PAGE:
(Nuremberg: Anton Koberger, 16 November 1475). 432 x 288 mm. (17 x 11 1/4").  leaves, lacking the final blank (as usual) and lacking the final leaf (which is printed on recto only). Double column, 48 lines, gothic type. First Koberger Edition.
A binding incorporating the original(?) bevelled lower board and a probably later upper board, contemporary tooled calf covering about 60 percent of the sides (the remainder, including the spine, covered with well-matching modern calf), raised bands, later red morocco label. Manuscript running titles, paragraph marks, and numerous one- to six-line initials, all in red ink, and WITH A VERY FINE SIX-LINE ELABORATELY INCISED ILLUMINATED INITIAL at the beginning of Genesis, the "I" painted pink on a tooled gilt ground, framed in green and with multi-colored acanthus leaves and flowers extending into the margins. With contemporary quiring in manuscript in lower margins. A duplicate from the Bibliotheca Publica Regia Stuttgartensis (about which see below), with their armorial stamp (and two others that are illegible) on the first page. Dibdin, "Bibliotheca Spenceriana" 15; Copinger 22; Darlowe & Moule, p. 909; Goff B-543; BMC II, 413; ISTC ib00543000. The binding very solidly restored and perfectly agreeable; first leaf with about a quarter of the page excised and repaired with plain paper (about half of one text column on both sides lost), first two leaves and last few quires with expert restoration to corners and edges (not affected the text), first and last few leaves a little soiled, a scattering of tiny wormholes to a handful of quires, other insignificant imperfections, but the vast majority of leaves clean and fresh, and with ample margins throughout.
Proclaimed by Dibdin to be "a magnificent . . . performance," this impressive tome is the celebrated first Bible from the press of the famous Anton Koberger (ca. 1440-1513). Like others of his earliest books, the present imposing volume is among the most beautiful of all Koberger productions, and it is noteworthy because its page-for-page contents are identical with those of the Gutenberg Bible (whereas his 1477 and later Bibles represent departures). A former goldsmith from a prominent family of artisans, Koberger was undoubtedly the most prosperous member of the Renaissance printing trade. He established his press in Nuremberg in 1472 and quickly became one of the most prolific printers in the business, outstripping Schoeffer of Mainz by 1480. He produced about 200 works by 1500, including the most famous illustrated work of the era, the "Nuremberg Chronicle." By Copinger's count, Koberger published 16 editions of the Bible (15 in Latin and one in German) over the course of 25 years, as well as numerous philosophical and theological works on as many as 24 presses under his own supervision; although most Koberger books have Nuremberg imprints, he had books printed for him at several other locations, and he had sales outlets from Paris and Lyon to Budapest and Warsaw. As a wholesaler, this "king of booksellers" also handled all the major scientific works of the period and dominated the book trade in Europe. In addition to being an important "first" in the career of a major incunabular printer, this volume has physical attributes that add greatly to its appeal and to the experience of handling it. Imposing size and heft give it a commanding presence; the text is skillfully printed and attractively rubricated; and the clean, bright paper is thick and crackles as one turns the leaves. With few exceptions, this Bible appears at auction in unpleasant condition or defective; copies that qualify as at least palatable fetch in excess of $20,000 (St. John Hornby's handsomely embellished copy brought $62,500 in 2013). Our copy has the added prestige of coming from an illustrious public ducal library founded in 1765 by Karl Eugen, Duke of Württemberg (now part of the Württembergische Landesbibliothek). Eugen was especially interested in acquiring Bibles for the library, which today includes more than 20,000 items and is considered to be one of the most important such collections in the world. (CEH1922)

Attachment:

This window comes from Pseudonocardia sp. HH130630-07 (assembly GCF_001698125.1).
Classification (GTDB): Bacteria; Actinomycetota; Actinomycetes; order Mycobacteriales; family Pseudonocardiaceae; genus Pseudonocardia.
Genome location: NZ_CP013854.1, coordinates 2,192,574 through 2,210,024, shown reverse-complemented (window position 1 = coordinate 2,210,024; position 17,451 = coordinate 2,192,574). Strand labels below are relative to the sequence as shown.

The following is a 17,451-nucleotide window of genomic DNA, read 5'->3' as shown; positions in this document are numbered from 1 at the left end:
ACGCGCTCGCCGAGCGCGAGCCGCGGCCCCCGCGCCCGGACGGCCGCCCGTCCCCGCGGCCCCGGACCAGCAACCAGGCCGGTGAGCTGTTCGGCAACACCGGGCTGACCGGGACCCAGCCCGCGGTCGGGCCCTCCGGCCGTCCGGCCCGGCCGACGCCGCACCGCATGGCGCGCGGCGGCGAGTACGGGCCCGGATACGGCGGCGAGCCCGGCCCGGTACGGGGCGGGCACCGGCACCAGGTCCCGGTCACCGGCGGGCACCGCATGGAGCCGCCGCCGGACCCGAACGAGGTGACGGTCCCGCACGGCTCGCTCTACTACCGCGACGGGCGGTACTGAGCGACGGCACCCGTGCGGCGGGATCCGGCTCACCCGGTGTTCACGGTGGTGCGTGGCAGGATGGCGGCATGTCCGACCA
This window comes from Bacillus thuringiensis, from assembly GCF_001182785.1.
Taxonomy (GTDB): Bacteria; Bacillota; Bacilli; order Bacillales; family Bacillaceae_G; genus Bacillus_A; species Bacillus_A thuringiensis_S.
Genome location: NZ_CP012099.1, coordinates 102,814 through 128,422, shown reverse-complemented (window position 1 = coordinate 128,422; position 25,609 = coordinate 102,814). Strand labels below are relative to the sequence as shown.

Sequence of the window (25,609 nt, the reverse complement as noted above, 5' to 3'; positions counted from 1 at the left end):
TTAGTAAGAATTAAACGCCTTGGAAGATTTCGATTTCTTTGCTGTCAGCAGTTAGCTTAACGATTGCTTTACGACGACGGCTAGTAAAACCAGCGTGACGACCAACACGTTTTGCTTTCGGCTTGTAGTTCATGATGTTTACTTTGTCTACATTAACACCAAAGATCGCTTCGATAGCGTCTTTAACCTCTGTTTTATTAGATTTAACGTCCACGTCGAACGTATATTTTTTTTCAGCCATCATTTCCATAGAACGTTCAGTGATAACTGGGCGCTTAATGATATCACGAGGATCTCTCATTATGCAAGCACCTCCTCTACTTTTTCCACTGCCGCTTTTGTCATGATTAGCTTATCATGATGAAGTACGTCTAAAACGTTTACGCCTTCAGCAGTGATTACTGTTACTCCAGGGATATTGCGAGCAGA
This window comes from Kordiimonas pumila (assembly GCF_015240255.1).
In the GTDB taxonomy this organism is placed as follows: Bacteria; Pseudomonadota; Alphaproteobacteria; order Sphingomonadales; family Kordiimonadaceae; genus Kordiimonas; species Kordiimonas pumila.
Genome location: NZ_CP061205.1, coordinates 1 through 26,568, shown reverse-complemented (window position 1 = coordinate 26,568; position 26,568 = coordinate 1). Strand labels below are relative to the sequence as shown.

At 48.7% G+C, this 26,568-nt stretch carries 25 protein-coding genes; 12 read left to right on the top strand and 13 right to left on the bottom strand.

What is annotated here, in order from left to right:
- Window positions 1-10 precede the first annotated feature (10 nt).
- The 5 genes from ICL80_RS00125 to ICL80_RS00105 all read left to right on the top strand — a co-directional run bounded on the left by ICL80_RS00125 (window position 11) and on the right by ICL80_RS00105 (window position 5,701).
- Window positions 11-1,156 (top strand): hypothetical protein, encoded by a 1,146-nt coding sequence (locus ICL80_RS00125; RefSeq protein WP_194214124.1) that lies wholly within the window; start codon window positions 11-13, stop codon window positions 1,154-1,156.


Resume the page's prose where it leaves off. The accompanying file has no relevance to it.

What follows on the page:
Add to Cart Price: $15,000.00
PJP Catalog: 76.026